With the topic of creating a good culture a challenge in almost every workplace, the AGCSA asked HR expert Vicki Crowe from the PGA, to take us through the issue of workplace bullying and what to do if it rears its ugly head at your facility.
One of the biggest issues with understanding a person’s claim that they are being bullied is that it’s subjective, often emotive, and some say linked to issues that occurred in childhood that have been triggered. Depending on your personality, what upsets you often doesn’t upset another person and it can be difficult to understand their perspective.
From the bullying investigations I have undertaken, wanting to control others appears to be a common theme with bullies. It can be tricky to know how to deal with bullies. Some experts say to stand up to them, others say ignore them. No matter which approach you take, dealing with bullies can be exhaustive, time-consuming and non-productive in the workplace.
The Fair Work Commission (FWC) states that the action must be repeated and that the behaviour creates a risk to health and safety (this includes mental health). A one-off incident is not considered to be bullying.
If you have someone bullying others in the workplace, deal with it quickly as it will only escalate and can lead to a stress claim or action in the FWC.
You may be surprised with what bullying looks like. By definition, workplace bullying is verbal, physical, social or psychological abuse by your employer or manager, another person or a group of people at work. It includes;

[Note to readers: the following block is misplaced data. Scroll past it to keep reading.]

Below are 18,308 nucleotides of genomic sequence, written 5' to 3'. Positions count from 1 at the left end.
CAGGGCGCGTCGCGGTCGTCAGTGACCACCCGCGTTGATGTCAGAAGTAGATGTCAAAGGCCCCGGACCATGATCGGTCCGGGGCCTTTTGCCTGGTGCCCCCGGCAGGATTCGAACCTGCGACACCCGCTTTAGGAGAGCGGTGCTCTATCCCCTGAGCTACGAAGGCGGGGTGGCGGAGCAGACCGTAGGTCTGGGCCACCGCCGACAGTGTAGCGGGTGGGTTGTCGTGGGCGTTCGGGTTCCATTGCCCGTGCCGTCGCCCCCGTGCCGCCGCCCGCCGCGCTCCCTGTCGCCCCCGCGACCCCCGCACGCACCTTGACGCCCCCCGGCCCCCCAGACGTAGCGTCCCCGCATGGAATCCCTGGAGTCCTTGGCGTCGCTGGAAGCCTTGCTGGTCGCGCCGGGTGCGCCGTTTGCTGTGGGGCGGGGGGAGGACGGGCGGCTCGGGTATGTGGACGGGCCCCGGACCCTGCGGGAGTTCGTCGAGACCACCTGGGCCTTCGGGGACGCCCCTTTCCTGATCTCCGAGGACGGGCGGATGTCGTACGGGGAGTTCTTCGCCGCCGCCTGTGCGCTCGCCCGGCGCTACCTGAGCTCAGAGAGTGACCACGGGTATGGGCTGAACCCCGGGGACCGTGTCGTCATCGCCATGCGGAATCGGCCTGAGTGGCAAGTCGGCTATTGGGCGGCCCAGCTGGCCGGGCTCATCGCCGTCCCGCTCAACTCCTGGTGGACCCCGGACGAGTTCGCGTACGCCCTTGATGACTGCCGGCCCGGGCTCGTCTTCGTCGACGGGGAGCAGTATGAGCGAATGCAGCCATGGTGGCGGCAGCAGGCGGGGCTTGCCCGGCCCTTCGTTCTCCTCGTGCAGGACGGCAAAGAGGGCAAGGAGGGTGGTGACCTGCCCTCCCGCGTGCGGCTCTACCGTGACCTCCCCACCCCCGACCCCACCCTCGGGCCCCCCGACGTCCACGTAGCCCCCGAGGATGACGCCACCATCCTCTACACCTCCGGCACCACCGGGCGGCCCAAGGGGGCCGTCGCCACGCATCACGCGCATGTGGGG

Everyone has the right to be in a safe workplace free from violence, harassment and bullying. If you feel you are being bullied, don’t sit on it and hope it will go away – report it immediately
According to the Fair Work Act 2009, bullying does not include reasonable management action carried out in a reasonable manner. Reasonable management action may include;
However, any reasonable management actions must not only be reasonable but must also be conducted in a reasonable manner. If not, their behaviour could still be considered to be bullying.
Everyone has the right to be in a safe workplace free from violence, harassment and bullying. If you feel you are being bullied, don’t sit on it and hope it will go away. Report it to your manager or another person in authority that you trust. If they don’t act upon it, you can apply to the FWC for an order to stop the bullying.
Bullying can only be dealt with by the FWC if the person is still working for the company. If you are a manager or the employer, you have a legal responsibility under Occupational Health and Safety and anti-discrimination law to provide a safe workplace. Employers also have a duty of care for all employees’ health and wellbeing while at work. For further information on how to handle bullying in the workplace, visit https://www.fwc.gov.au/disputes-at-work/anti-bullying
Source: Australian Human Rights Commission